Rosalind G. is one of my most cherished friends in the universe and she just happens to be Jewish. And though she married a good Christian boy (Methodist no less) with a Tennessee pedigree much deeper than mine,
Rosalind has never abandoned her Jewish roots.
בָּרוּךְ אַתָּה ה' אֱ-לֹהֵינוּ, מֶלֶךְ הָעוֹלָם…
Barukh ata Adonai Eloheinu, melekh ha`olam...
"Blessed are You, LORD our God, King of the universe..."
I’ve heard her speak it from the Jewish Siddur (prayer book)
more than once.
A lover of all things-language,
it was music to my ears.
A heavenly seduction!
I hear it still.
For as long as I have known this gutsy Brooklyn-bred, she has embraced her
twin heritage with chutzpah!
A self-proclaimed “Jewish-Christian,” says she.
When her Appalachian university colleagues scratched their heads at what sort of ‘animal’ she might be, she smiled with unrestrained satisfaction
at the richness of her faith
and the poverty of their unknowing.
Oh she tried fitting in,
but her energy was always the greatest extended.
Some souls remain content in their naïveté,
or is it dispassion?
My friend enjoys a dual citizenship.
Yahweh’s twice favored.
Perhaps the laugh is on us!
At least that’s how I see it.
So when my friend Roz called a few days ago, grief-stricken over the senseless carnage of her eleven siblings in the Squirrel Hill Tree of Life Temple, just outside Pittsburg, PA, I mourned the travesty with her as well as that of millions of other Jewish souls snuffed out across time in their prime by the hatred, bigotry and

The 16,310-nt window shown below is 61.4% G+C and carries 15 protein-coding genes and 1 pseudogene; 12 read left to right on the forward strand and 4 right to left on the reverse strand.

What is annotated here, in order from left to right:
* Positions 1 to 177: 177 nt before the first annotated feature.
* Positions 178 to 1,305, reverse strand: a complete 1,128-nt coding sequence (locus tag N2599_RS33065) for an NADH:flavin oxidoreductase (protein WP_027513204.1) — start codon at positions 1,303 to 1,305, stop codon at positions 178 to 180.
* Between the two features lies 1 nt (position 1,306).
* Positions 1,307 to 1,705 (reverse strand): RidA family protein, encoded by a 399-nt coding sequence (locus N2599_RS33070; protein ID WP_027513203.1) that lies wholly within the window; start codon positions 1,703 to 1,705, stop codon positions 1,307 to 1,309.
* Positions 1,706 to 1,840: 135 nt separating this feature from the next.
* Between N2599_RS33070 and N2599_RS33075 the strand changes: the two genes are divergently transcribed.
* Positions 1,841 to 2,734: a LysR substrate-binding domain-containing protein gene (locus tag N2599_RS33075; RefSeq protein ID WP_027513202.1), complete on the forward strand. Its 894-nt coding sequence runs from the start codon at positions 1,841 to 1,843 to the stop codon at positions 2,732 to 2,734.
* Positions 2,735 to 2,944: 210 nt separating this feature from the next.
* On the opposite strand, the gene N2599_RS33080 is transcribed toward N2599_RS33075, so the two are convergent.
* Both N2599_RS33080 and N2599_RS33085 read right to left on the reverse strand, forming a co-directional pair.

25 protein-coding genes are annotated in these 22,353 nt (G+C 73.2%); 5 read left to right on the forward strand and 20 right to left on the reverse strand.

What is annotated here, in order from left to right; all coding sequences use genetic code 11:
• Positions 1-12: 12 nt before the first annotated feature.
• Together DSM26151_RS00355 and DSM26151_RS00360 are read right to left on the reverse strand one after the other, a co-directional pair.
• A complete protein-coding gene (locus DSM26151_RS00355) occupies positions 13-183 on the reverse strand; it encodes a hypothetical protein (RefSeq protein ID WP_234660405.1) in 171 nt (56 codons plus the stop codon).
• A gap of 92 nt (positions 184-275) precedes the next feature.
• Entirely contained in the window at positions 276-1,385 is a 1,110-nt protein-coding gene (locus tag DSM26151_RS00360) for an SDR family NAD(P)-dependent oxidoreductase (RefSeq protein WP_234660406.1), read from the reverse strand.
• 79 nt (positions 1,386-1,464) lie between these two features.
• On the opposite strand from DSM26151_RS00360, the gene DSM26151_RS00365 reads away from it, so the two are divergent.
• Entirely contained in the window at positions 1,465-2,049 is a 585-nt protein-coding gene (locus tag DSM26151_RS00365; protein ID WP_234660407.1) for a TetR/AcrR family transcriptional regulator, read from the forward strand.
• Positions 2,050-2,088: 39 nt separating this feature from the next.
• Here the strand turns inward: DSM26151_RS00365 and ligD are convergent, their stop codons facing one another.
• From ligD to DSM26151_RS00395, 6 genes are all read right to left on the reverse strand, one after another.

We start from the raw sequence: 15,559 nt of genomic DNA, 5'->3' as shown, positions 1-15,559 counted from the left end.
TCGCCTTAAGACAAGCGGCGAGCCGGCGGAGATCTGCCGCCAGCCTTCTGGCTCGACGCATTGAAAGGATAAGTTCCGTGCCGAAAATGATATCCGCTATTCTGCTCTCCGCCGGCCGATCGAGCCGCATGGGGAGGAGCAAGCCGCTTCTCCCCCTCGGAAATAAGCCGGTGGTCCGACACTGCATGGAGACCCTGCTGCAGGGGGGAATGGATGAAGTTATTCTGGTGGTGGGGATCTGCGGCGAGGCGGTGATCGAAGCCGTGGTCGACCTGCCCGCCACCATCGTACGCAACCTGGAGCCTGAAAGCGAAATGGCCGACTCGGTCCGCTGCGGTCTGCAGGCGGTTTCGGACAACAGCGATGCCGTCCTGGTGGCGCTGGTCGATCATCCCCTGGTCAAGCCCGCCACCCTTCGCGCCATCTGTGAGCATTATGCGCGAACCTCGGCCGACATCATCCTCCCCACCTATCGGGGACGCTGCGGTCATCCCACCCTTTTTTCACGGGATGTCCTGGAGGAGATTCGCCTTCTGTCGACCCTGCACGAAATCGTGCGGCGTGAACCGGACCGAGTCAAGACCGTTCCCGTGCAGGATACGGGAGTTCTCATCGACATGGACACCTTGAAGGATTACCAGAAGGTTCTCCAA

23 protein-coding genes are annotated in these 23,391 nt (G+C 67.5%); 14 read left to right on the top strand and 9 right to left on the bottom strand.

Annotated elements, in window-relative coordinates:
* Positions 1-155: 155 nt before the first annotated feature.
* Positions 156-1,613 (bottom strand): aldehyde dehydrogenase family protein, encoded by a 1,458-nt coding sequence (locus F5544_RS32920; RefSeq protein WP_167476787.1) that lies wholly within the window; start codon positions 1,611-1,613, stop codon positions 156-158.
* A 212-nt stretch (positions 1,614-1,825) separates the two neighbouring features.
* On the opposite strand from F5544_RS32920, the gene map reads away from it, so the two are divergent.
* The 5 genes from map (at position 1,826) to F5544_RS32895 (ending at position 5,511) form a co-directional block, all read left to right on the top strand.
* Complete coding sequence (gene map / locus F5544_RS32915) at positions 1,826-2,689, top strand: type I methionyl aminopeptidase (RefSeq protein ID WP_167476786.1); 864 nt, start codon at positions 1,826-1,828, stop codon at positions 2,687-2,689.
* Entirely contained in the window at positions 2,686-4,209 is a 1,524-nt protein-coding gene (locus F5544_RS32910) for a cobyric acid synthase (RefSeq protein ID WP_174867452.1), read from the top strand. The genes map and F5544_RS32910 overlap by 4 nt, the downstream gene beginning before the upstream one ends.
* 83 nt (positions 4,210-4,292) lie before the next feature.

insufferable ignorance of humanity.
More than ever, my friend in her D.C. suburbs seems light years away from my Pacific Northwest home.
I want to collapse the coastlines between us.
I want to hold her
and rock her
and sing to her a sweet lullaby that
she will be free from this world
that has always
From this coastline, other arms will enfold her.
And I pray solace has found her,
at least enough for restorative sleep.
Her activism is a stranger to rest.
Back on the phone, Roz queries.
If I send a special gift your way, I wonder if you would be offended?
Or would you wear it in solidarity with the Jewish brothers and sisters this world- over who stand against hatred in every manner in which it presents itself?
Would you wear it for me?
You can place it under your Sunday cleric robe or display it
in the broad light of day--
whichever your comfort level
or that of your people.
I could only imagine.
It arrived yesterday in the mail-- her promised parcel.
And when I opened it, out fell this treasure.
An imaginative gold-crafted symbol
of her ambidextrous faith.
At last I could ‘see’ it!
The beautiful marriage of
and a cross--
tell-tale signs of a great King
of two traditions.
One and the same who rules in both
her heart and mine.
So, you’ll understand dear family and friends, when I wear this sign boldly.
and all the others.
A sister can do no other.